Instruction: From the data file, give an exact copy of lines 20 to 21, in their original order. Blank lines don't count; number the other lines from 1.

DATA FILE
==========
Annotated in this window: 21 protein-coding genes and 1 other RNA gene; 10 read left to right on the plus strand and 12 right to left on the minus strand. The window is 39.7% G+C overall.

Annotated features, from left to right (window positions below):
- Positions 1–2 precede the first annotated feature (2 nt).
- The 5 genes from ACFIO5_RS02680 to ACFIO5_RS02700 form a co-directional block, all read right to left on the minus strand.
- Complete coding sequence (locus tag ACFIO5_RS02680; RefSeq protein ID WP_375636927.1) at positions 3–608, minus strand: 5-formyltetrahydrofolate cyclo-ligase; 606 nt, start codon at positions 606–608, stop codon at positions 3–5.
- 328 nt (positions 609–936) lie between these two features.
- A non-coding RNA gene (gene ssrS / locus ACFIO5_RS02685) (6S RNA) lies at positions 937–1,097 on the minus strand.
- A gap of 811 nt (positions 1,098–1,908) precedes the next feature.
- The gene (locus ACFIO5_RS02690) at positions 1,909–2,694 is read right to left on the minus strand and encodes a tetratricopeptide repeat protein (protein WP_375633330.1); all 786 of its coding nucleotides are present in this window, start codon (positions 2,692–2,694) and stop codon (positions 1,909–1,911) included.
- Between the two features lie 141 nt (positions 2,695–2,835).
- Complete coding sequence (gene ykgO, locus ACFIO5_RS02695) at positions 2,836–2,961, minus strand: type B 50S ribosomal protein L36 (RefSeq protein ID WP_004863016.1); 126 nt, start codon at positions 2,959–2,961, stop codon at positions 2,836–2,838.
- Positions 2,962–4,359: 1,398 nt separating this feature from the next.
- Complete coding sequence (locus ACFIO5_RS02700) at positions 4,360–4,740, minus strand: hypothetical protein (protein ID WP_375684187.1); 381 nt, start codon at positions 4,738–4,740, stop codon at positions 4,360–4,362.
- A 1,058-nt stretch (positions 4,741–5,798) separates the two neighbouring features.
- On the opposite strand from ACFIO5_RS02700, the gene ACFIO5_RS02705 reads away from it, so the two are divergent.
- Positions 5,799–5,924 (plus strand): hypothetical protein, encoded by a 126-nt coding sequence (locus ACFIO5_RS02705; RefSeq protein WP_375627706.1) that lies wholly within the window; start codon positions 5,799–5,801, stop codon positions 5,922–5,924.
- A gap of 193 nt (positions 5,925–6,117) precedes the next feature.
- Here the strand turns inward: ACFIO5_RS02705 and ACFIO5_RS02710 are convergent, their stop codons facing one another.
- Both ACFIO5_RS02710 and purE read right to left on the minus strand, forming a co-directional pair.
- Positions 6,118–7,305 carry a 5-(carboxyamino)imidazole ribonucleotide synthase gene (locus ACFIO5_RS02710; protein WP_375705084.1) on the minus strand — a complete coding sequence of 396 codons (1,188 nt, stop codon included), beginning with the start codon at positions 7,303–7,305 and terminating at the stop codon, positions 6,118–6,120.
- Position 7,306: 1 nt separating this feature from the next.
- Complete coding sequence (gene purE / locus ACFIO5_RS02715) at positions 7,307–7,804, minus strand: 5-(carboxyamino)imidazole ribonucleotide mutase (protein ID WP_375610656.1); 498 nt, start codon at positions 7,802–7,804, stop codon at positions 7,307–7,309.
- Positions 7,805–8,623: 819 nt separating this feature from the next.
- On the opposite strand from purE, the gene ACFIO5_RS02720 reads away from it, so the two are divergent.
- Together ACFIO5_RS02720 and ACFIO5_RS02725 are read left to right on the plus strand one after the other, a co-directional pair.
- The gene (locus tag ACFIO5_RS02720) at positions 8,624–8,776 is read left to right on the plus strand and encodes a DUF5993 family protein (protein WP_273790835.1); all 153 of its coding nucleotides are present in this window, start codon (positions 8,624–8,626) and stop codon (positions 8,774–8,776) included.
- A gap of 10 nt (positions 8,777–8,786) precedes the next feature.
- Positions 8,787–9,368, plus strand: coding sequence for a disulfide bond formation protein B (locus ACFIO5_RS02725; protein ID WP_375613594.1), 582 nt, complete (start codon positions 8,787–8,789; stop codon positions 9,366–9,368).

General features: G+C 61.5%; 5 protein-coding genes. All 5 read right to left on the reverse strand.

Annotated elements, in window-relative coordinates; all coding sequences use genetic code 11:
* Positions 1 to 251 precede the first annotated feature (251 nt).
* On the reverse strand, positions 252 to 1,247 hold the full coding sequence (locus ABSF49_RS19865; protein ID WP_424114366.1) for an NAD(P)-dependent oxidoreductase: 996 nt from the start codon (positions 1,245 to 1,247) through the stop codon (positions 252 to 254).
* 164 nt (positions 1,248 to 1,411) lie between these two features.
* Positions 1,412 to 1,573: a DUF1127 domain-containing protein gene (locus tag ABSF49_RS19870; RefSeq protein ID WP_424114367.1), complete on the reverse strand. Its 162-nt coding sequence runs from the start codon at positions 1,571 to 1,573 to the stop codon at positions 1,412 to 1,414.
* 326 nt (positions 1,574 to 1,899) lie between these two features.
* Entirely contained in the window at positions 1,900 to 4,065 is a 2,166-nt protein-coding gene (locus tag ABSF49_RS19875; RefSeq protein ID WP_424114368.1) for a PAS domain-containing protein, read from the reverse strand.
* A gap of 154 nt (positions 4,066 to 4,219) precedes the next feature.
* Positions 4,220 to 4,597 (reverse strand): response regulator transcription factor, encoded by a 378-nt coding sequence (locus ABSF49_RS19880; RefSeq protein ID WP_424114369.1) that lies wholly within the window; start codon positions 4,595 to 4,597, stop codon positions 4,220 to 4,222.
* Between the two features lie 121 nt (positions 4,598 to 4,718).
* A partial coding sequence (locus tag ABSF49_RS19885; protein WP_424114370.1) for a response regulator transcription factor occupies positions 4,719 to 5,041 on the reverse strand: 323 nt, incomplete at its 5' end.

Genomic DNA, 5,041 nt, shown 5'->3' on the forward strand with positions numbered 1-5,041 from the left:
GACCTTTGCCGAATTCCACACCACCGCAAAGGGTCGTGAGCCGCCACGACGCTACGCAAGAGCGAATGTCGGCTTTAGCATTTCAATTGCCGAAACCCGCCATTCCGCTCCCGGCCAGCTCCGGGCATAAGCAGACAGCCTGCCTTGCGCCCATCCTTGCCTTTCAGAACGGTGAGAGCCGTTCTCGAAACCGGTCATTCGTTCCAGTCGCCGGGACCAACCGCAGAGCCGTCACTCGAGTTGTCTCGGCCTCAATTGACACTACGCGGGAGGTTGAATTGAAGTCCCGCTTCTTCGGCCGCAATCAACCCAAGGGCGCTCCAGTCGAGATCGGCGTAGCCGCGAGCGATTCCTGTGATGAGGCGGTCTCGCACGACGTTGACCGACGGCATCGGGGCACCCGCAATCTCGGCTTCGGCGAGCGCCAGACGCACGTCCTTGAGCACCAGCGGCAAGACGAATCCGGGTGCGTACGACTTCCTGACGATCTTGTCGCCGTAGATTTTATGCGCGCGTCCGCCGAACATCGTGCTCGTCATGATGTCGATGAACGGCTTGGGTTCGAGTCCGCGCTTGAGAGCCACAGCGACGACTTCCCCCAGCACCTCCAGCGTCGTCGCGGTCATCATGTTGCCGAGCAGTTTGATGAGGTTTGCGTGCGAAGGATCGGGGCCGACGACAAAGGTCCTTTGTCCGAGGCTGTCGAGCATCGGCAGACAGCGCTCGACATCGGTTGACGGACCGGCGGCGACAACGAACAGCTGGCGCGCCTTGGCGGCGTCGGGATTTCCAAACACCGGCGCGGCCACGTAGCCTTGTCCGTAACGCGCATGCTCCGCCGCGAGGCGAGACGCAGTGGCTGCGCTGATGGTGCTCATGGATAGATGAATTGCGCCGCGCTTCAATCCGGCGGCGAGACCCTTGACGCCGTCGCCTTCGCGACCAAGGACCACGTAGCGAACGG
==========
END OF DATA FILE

- Positions 6,118–7,305 carry a 5-(carboxyamino)imidazole ribonucleotide synthase gene (locus ACFIO5_RS02710; protein WP_375705084.1) on the minus strand — a complete coding sequence of 396 codons (1,188 nt, stop codon included), beginning with the start codon at positions 7,303–7,305 and terminating at the stop codon, positions 6,118–6,120.
- Position 7,306: 1 nt separating this feature from the next.